11. Verius says:

    I’m pretty sure the casual gamers will pick up on the half ass graphics on some of the wii games sooner or later. Its gonna hurt the industry if they don’t pick up the ball.

  12. deepthought says:

    @ verius

    why would the casuals care? they already knew that they were buying a system that couldn’t produce the graphics of a ps60. why should they care that the graphics aren’t even what the system could produce.

    i contend that casuals are happy enough just to swing their arms and pretend to play tennis or lean side to side and pretend to exercise. pretending to do those things in 480p really isn’t an interest.

    lata- i’m gonna go pretend to kill zombies.

  13. deepthought says:

    also, a boy and his blob is coming out! with HAND DRAWN animation! how cool is that??

    now we just need a new startropics…. sry for the offtopic, i got excited and wanted to share

  14. Lyskan says:

    The first thing I gotta say is “How’re the graaaaaaaaaaaaaaaaaaaaaaaphics?” In my opinion, graphics do not make a game. Just because you don’t have the most up to date graphics doesn’t mean you can’t have a great looking game (Mario Galaxy, Metroid Prime, Paper Mario, World of Goo).

  15. Dr. Rock says:

    I’m starting to feel for the console, how mis-treated it is. If the cube can do that, then the Wii most to 3-4 times better, thats my guess..

    And I think its getting too late to figure that out for the developers who just suck at making good looking games, like there are 5-7 games that are announced that looks decent, good and one that just kicks ass, The Conduit, i want to head shoot some aliens!!!!!!!!!!!

  16. Jack says:

    @deepthought: “i don’t think it’s lazy. it’s just, what’s they’re incentive?”

    Oh I dunno, maybe “beat NIntendo at their own game, which is making billions of dollars on several different typed of game IP?” So the “incentive” is easy: make millions! The potential is there, as Nintendo has proved, yet lazy or amazingly risk-averse developers choose (lazy) not to make the effort. But like I said, critical mass in the installed base is changing that dynamic.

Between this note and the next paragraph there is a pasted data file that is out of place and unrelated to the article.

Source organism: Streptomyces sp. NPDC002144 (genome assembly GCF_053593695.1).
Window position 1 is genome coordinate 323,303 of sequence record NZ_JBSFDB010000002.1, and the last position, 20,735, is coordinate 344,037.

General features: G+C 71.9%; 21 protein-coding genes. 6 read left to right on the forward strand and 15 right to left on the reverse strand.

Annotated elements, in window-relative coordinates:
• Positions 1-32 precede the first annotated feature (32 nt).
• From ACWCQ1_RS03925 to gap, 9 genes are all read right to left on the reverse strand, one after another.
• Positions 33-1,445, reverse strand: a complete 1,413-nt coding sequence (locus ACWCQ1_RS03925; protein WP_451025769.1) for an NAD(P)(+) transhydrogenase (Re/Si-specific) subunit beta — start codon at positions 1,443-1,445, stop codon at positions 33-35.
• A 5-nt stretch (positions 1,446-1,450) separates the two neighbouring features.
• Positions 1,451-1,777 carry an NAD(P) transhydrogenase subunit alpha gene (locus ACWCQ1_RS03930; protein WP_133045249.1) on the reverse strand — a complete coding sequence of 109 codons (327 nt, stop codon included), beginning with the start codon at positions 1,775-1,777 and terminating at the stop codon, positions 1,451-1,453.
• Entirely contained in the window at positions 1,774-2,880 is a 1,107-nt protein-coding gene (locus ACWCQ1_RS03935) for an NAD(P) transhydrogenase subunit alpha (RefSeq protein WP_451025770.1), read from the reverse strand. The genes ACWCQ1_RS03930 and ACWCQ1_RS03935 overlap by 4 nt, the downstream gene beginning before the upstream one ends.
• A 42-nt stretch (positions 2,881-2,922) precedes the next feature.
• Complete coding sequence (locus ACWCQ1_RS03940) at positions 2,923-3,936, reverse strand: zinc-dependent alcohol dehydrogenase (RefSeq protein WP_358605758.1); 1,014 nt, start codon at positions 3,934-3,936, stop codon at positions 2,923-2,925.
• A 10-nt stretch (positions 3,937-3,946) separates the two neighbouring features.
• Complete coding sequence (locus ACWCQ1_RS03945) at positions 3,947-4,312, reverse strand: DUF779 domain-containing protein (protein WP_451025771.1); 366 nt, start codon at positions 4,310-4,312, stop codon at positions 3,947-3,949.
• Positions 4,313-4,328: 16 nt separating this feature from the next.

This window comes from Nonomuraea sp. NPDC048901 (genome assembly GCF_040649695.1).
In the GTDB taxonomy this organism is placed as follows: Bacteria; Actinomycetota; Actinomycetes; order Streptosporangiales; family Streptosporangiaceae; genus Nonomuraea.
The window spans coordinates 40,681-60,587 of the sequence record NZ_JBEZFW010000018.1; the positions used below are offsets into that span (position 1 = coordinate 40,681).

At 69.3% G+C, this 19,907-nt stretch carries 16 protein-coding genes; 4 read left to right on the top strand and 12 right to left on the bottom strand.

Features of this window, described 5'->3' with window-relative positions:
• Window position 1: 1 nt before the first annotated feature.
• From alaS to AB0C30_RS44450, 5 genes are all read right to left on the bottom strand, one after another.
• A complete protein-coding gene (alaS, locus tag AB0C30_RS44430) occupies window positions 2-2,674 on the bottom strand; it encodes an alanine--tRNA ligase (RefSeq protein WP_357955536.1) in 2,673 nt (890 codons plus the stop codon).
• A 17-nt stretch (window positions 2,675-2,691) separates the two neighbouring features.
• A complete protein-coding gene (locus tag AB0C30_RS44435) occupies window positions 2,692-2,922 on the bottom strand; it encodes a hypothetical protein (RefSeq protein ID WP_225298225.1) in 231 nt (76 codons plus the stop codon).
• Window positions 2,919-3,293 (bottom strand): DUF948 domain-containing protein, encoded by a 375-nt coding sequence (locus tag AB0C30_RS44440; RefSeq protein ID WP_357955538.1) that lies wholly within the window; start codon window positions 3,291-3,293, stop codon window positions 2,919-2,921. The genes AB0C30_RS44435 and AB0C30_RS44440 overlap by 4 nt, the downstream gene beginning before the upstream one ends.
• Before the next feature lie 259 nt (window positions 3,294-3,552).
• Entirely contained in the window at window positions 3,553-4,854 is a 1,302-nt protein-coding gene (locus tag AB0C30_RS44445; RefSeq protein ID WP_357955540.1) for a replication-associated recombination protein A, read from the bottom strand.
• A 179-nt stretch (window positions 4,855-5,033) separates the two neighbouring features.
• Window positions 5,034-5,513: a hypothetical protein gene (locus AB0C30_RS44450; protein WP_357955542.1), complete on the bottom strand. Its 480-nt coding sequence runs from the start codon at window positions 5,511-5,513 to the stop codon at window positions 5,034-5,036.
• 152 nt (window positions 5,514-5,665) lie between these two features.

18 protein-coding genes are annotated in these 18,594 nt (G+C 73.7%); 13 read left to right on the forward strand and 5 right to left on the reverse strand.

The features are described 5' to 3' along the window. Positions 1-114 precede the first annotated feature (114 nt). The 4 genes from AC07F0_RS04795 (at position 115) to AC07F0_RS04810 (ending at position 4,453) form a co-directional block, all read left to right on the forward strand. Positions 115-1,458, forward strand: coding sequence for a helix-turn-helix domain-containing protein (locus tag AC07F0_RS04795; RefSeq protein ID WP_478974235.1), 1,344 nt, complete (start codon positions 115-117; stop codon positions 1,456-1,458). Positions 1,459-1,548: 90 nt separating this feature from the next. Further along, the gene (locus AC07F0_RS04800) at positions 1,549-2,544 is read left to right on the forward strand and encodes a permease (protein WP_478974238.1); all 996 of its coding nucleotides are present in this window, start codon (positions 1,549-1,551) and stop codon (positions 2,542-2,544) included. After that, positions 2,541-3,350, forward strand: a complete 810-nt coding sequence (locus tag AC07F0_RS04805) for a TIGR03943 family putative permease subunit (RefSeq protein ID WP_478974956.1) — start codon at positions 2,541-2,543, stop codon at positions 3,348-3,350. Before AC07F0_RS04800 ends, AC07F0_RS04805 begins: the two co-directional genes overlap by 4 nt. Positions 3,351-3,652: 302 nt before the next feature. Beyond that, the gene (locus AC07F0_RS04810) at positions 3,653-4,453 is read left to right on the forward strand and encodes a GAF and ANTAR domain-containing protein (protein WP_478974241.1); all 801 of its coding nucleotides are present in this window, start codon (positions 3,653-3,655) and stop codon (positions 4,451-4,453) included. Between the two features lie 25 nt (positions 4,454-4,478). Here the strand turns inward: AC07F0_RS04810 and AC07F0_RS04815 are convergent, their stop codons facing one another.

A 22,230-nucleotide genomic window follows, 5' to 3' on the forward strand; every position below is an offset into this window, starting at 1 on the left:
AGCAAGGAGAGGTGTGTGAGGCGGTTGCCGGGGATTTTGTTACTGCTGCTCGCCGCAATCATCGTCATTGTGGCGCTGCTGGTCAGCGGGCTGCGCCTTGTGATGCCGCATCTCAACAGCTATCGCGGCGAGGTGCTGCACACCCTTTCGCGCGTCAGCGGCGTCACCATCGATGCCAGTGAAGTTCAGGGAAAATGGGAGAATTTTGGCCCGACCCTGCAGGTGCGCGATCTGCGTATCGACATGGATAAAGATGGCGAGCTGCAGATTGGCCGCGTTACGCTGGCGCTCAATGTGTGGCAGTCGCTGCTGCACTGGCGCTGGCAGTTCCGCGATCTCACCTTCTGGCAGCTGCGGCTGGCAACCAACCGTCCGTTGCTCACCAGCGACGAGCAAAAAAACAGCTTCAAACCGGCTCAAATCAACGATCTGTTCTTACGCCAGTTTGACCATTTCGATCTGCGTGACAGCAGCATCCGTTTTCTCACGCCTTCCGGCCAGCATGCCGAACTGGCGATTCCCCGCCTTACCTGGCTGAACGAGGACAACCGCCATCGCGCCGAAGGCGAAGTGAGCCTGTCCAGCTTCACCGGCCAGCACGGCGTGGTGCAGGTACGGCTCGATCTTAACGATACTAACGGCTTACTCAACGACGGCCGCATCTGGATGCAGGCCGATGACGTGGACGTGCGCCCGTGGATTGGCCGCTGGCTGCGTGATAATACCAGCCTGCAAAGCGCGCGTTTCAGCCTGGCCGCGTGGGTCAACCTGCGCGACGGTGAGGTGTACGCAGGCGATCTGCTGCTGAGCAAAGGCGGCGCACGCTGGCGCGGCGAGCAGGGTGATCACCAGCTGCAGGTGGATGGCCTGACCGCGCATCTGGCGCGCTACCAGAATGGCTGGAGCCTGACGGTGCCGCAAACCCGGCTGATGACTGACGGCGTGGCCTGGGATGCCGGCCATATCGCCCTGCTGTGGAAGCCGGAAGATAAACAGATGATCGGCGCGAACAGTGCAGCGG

17. nw15062 says:

    Wait till Dragon Quest X for the wii comes out now that will be killa, square-enix does not play around when it comes to graphics, look at the best looking 3d wiiware game, or any DS game they made with final fantasy in the title.

    DeadSpace for the wii looks stunning for a Wii game, far better then most ports that I have seen, from what I understand Deadspace was originally intended for the reg Xbox, and was delayed for the 360/psn, but the wii port is a enhanced XboxOne port rather then a down port of the final 360/PSN version.

    A good artist can use any utensil and surface to form good art. Innovation is the muse not excessive resources. My favorite games right now seem to be on the DS half are remakes of classics from a system far older and more restrictive.

  18. deepthought says:

    @ jack

    but that next wii sports game isn’t exactly a graphical wonder. and it’s gonna sell a gajillion copies.

    that is, nintendo’s own game isnt gorgeous graphics. and therefore graphics aren’t needed to compete with big N.

    it’s all about waving your arms or body for the casuals.

  19. ResidentialEvil says:

    “The first thing I gotta say is “How’re the graaaaaaaaaaaaaaaaaaaaaaaphics?” In my opinion, graphics do not make a game. Just because you don’t have the most up to date graphics doesn’t mean you can’t have a great looking game (Mario Galaxy, Metroid Prime, Paper Mario, World of Goo).”

    Welcome to the discussion strawman. No one said anything to the contrary to what you posted. You’ve missed the entire point of this article.

    This isn’t a “graphics vs. gameplay” argument that for some reason it always is boiled down to. The point is way too many developers are taking that “graphics don’t matter” to an extreme to where we’re not even getting graphics that would be ok on the GC. I don’t care how you slice it, that’s pretty unacceptable.